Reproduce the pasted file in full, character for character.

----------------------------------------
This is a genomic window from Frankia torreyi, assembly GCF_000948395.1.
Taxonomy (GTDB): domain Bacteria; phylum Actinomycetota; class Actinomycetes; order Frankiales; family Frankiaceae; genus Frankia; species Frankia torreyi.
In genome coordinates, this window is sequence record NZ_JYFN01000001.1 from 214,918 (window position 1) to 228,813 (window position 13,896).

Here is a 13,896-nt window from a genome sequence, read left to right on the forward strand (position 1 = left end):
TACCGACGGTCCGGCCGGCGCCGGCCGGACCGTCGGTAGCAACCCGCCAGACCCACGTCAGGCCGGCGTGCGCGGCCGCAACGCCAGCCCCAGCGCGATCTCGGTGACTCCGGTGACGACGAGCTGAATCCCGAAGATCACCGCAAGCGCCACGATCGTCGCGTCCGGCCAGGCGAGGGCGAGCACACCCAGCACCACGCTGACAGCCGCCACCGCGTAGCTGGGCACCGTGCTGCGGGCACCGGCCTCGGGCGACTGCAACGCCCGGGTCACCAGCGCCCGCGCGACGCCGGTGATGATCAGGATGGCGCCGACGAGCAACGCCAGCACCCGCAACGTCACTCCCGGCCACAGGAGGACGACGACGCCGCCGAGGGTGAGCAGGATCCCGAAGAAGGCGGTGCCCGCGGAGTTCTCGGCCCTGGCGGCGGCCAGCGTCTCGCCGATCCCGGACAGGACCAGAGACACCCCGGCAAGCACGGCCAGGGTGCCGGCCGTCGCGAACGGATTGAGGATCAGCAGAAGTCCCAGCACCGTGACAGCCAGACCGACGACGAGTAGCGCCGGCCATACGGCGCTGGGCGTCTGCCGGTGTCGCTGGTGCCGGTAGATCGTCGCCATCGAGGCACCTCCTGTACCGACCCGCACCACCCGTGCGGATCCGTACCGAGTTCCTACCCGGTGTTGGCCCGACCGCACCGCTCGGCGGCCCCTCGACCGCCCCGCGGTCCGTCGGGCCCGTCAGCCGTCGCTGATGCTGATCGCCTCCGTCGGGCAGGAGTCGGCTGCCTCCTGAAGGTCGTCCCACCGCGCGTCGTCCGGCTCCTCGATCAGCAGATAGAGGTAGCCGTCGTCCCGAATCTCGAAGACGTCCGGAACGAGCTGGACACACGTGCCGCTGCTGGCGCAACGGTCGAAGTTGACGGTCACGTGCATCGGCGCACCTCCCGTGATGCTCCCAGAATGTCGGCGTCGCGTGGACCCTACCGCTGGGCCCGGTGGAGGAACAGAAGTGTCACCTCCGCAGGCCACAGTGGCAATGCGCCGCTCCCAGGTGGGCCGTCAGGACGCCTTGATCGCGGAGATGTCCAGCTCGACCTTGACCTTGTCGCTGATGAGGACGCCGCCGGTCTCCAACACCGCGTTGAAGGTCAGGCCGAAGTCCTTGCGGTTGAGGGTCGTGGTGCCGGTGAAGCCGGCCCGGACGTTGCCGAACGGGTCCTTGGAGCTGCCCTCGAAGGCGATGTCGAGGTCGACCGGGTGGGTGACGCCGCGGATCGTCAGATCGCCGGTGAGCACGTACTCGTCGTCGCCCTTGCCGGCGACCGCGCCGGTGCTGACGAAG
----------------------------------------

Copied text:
This is a genomic window from Frankia torreyi, assembly GCF_000948395.1.
Taxonomy (GTDB): domain Bacteria; phylum Actinomycetota; class Actinomycetes; order Frankiales; family Frankiaceae; genus Frankia; species Frankia torreyi.
In genome coordinates, this window is sequence record NZ_JYFN01000001.1 from 214,918 (window position 1) to 228,813 (window position 13,896).

Here is a 13,896-nt window from a genome sequence, read left to right on the forward strand (position 1 = left end):
TACCGACGGTCCGGCCGGCGCCGGCCGGACCGTCGGTAGCAACCCGCCAGACCCACGTCAGGCCGGCGTGCGCGGCCGCAACGCCAGCCCCAGCGCGATCTCGGTGACTCCGGTGACGACGAGCTGAATCCCGAAGATCACCGCAAGCGCCACGATCGTCGCGTCCGGCCAGGCGAGGGCGAGCACACCCAGCACCACGCTGACAGCCGCCACCGCGTAGCTGGGCACCGTGCTGCGGGCACCGGCCTCGGGCGACTGCAACGCCCGGGTCACCAGCGCCCGCGCGACGCCGGTGATGATCAGGATGGCGCCGACGAGCAACGCCAGCACCCGCAACGTCACTCCCGGCCACAGGAGGACGACGACGCCGCCGAGGGTGAGCAGGATCCCGAAGAAGGCGGTGCCCGCGGAGTTCTCGGCCCTGGCGGCGGCCAGCGTCTCGCCGATCCCGGACAGGACCAGAGACACCCCGGCAAGCACGGCCAGGGTGCCGGCCGTCGCGAACGGATTGAGGATCAGCAGAAGTCCCAGCACCGTGACAGCCAGACCGACGACGAGTAGCGCCGGCCATACGGCGCTGGGCGTCTGCCGGTGTCGCTGGTGCCGGTAGATCGTCGCCATCGAGGCACCTCCTGTACCGACCCGCACCACCCGTGCGGATCCGTACCGAGTTCCTACCCGGTGTTGGCCCGACCGCACCGCTCGGCGGCCCCTCGACCGCCCCGCGGTCCGTCGGGCCCGTCAGCCGTCGCTGATGCTGATCGCCTCCGTCGGGCAGGAGTCGGCTGCCTCCTGAAGGTCGTCCCACCGCGCGTCGTCCGGCTCCTCGATCAGCAGATAGAGGTAGCCGTCGTCCCGAATCTCGAAGACGTCCGGAACGAGCTGGACACACGTGCCGCTGCTGGCGCAACGGTCGAAGTTGACGGTCACGTGCATCGGCGCACCTCCCGTGATGCTCCCAGAATGTCGGCGTCGCGTGGACCCTACCGCTGGGCCCGGTGGAGGAACAGAAGTGTCACCTCCGCAGGCCACAGTGGCAATGCGCCGCTCCCAGGTGGGCCGTCAGGACGCCTTGATCGCGGAGATGTCCAGCTCGACCTTGACCTTGTCGCTGATGAGGACGCCGCCGGTCTCCAACACCGCGTTGAAGGTCAGGCCGAAGTCCTTGCGGTTGAGGGTCGTGGTGCCGGTGAAGCCGGCCCGGACGTTGCCGAACGGGTCCTTGGAGCTGCCCTCGAAGGCGATGTCGAGGTCGACCGGGTGGGTGACGCCGCGGATCGTCAGATCGCCGGTGAGCACGTACTCGTCGTCGCCCTTGCCGGCGACCGCGCCGGTGCTGACGAAG